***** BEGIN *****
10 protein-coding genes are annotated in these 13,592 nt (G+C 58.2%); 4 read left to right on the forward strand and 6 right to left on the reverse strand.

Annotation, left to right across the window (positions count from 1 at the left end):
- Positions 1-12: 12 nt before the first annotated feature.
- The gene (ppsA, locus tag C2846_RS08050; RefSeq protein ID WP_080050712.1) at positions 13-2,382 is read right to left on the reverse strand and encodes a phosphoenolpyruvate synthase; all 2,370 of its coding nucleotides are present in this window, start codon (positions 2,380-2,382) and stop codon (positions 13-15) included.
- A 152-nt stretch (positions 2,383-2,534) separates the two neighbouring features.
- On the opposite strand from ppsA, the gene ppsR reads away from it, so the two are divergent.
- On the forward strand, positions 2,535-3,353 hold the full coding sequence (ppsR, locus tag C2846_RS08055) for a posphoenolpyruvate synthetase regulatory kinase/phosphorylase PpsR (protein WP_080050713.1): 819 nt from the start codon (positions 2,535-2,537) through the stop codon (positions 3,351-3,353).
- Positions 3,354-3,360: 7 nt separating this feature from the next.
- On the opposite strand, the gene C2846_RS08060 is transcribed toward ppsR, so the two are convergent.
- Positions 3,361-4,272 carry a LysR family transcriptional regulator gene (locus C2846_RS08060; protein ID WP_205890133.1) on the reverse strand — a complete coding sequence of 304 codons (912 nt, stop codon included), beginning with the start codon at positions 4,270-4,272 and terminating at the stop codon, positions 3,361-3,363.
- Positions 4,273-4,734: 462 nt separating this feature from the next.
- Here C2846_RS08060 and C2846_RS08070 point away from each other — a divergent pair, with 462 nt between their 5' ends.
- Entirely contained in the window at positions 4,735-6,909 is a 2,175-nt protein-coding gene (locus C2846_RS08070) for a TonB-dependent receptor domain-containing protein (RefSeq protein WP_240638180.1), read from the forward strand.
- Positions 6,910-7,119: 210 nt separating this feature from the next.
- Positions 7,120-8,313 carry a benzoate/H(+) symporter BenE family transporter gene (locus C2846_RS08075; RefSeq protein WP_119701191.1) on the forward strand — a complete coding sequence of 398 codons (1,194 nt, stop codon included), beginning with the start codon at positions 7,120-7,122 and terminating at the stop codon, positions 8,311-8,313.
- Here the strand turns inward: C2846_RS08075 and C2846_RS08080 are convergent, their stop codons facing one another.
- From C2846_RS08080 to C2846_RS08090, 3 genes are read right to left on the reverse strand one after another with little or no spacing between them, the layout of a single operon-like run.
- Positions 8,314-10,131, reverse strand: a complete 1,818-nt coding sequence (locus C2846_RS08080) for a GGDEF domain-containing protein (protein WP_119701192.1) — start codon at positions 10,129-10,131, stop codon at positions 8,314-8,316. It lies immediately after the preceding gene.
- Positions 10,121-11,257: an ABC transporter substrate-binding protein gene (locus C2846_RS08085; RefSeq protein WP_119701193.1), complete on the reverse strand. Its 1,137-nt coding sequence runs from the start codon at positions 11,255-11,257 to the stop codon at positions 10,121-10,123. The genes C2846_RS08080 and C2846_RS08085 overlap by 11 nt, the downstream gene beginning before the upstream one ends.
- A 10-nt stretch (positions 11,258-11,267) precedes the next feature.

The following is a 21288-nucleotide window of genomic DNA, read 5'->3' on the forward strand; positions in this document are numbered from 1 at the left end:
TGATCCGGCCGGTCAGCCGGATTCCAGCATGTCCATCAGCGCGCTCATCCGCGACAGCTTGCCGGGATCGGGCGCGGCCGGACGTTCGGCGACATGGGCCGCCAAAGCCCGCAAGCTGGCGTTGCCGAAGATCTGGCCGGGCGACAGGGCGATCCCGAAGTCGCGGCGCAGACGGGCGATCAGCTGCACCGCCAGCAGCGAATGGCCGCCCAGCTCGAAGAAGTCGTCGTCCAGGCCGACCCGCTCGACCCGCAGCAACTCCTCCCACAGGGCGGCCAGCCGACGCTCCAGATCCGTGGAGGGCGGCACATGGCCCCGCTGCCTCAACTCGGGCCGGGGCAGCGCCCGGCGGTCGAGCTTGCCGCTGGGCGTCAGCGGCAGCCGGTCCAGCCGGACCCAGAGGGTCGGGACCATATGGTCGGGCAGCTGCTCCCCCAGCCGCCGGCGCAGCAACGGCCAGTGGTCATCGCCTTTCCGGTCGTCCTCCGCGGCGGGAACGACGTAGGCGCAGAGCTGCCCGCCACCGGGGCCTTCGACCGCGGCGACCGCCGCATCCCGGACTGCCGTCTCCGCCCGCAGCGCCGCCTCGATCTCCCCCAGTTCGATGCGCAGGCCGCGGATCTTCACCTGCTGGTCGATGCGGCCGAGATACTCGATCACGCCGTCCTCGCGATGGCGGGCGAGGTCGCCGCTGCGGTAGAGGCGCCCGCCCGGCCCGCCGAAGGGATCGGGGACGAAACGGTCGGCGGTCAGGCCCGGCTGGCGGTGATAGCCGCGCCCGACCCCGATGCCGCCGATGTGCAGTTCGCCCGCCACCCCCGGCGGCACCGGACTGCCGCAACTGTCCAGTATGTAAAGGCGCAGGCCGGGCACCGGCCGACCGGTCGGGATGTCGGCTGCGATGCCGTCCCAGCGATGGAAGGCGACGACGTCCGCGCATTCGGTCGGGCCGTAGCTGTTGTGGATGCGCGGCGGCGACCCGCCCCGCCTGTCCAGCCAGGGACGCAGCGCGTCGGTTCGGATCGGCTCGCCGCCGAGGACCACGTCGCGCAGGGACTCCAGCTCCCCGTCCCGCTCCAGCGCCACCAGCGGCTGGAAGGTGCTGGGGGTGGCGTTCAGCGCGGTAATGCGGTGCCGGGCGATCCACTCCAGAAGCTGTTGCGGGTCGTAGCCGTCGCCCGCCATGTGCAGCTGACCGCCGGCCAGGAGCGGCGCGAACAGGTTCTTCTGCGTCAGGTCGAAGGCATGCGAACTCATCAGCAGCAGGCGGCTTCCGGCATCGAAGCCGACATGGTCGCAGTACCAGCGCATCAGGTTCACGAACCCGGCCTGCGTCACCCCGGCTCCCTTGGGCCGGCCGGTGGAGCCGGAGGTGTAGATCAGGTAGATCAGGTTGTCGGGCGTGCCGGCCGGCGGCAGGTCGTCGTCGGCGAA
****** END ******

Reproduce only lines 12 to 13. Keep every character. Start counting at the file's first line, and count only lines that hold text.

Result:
- Here C2846_RS08060 and C2846_RS08070 point away from each other — a divergent pair, with 462 nt between their 5' ends.
- Entirely contained in the window at positions 4,735-6,909 is a 2,175-nt protein-coding gene (locus C2846_RS08070) for a TonB-dependent receptor domain-containing protein (RefSeq protein WP_240638180.1), read from the forward strand.